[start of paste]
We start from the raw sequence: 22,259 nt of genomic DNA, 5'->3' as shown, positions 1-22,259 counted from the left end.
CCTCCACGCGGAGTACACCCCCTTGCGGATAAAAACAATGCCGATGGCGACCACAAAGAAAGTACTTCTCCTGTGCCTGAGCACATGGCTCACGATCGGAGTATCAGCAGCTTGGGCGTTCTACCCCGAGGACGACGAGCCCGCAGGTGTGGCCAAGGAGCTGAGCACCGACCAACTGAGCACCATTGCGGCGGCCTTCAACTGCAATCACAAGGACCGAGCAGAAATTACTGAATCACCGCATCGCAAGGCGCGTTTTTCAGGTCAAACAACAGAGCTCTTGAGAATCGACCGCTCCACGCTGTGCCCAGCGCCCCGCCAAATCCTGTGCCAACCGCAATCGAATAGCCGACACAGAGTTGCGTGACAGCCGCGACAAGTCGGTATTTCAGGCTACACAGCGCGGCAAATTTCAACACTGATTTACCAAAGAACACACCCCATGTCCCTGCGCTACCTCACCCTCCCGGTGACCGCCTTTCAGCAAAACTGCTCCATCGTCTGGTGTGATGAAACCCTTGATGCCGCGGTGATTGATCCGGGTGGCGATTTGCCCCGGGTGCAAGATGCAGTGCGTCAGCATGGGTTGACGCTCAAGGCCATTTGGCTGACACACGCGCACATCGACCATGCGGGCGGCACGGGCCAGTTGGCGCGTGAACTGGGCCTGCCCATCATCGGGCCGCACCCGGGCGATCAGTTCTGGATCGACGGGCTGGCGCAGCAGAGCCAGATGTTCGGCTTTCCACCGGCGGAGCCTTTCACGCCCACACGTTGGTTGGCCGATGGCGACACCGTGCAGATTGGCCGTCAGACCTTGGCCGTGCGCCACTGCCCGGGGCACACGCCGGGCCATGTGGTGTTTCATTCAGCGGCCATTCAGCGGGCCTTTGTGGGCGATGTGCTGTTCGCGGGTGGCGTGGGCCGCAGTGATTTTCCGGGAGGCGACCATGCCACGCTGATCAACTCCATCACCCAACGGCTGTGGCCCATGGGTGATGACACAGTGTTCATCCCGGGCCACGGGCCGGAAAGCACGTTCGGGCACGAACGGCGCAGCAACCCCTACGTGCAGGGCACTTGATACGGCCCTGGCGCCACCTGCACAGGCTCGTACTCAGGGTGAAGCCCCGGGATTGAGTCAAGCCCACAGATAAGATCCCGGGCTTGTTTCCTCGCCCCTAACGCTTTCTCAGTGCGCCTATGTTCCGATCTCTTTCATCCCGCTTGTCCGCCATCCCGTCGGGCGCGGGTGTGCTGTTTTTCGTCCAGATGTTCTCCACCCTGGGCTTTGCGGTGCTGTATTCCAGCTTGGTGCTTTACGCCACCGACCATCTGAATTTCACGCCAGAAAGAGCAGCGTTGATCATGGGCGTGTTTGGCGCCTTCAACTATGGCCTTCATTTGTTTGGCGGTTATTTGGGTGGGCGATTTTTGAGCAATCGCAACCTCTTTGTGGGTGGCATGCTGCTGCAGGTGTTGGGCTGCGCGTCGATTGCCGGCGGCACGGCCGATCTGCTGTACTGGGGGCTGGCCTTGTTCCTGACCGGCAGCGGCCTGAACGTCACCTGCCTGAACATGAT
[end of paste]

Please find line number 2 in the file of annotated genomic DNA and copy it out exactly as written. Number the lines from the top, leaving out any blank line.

CCTCCACGCGGAGTACACCCCCTTGCGGATAAAAACAATGCCGATGGCGACCACAAAGAAAGTACTTCTCCTGTGCCTGAGCACATGGCTCACGATCGGAGTATCAGCAGCTTGGGCGTTCTACCCCGAGGACGACGAGCCCGCAGGTGTGGCCAAGGAGCTGAGCACCGACCAACTGAGCACCATTGCGGCGGCCTTCAACTGCAATCACAAGGACCGAGCAGAAATTACTGAATCACCGCATCGCAAGGCGCGTTTTTCAGGTCAAACAACAGAGCTCTTGAGAATCGACCGCTCCACGCTGTGCCCAGCGCCCCGCCAAATCCTGTGCCAACCGCAATCGAATAGCCGACACAGAGTTGCGTGACAGCCGCGACAAGTCGGTATTTCAGGCTACACAGCGCGGCAAATTTCAACACTGATTTACCAAAGAACACACCCCATGTCCCTGCGCTACCTCACCCTCCCGGTGACCGCCTTTCAGCAAAACTGCTCCATCGTCTGGTGTGATGAAACCCTTGATGCCGCGGTGATTGATCCGGGTGGCGATTTGCCCCGGGTGCAAGATGCAGTGCGTCAGCATGGGTTGACGCTCAAGGCCATTTGGCTGACACACGCGCACATCGACCATGCGGGCGGCACGGGCCAGTTGGCGCGTGAACTGGGCCTGCCCATCATCGGGCCGCACCCGGGCGATCAGTTCTGGATCGACGGGCTGGCGCAGCAGAGCCAGATGTTCGGCTTTCCACCGGCGGAGCCTTTCACGCCCACACGTTGGTTGGCCGATGGCGACACCGTGCAGATTGGCCGTCAGACCTTGGCCGTGCGCCACTGCCCGGGGCACACGCCGGGCCATGTGGTGTTTCATTCAGCGGCCATTCAGCGGGCCTTTGTGGGCGATGTGCTGTTCGCGGGTGGCGTGGGCCGCAGTGATTTTCCGGGAGGCGACCATGCCACGCTGATCAACTCCATCACCCAACGGCTGTGGCCCATGGGTGATGACACAGTGTTCATCCCGGGCCACGGGCCGGAAAGCACGTTCGGGCACGAACGGCGCAGCAACCCCTACGTGCAGGGCACTTGATACGGCCCTGGCGCCACCTGCACAGGCTCGTACTCAGGGTGAAGCCCCGGGATTGAGTCAAGCCCACAGATAAGATCCCGGGCTTGTTTCCTCGCCCCTAACGCTTTCTCAGTGCGCCTATGTTCCGATCTCTTTCATCCCGCTTGTCCGCCATCCCGTCGGGCGCGGGTGTGCTGTTTTTCGTCCAGATGTTCTCCACCCTGGGCTTTGCGGTGCTGTATTCCAGCTTGGTGCTTTACGCCACCGACCATCTGAATTTCACGCCAGAAAGAGCAGCGTTGATCATGGGCGTGTTTGGCGCCTTCAACTATGGCCTTCATTTGTTTGGCGGTTATTTGGGTGGGCGATTTTTGAGCAATCGCAACCTCTTTGTGGGTGGCATGCTGCTGCAGGTGTTGGGCTGCGCGTCGATTGCCGGCGGCACGGCCGATCTGCTGTACTGGGGGCTGGCCTTGTTCCTGACCGGCAGCGGCCTGAACGTCACCTGCCTGAACATGAT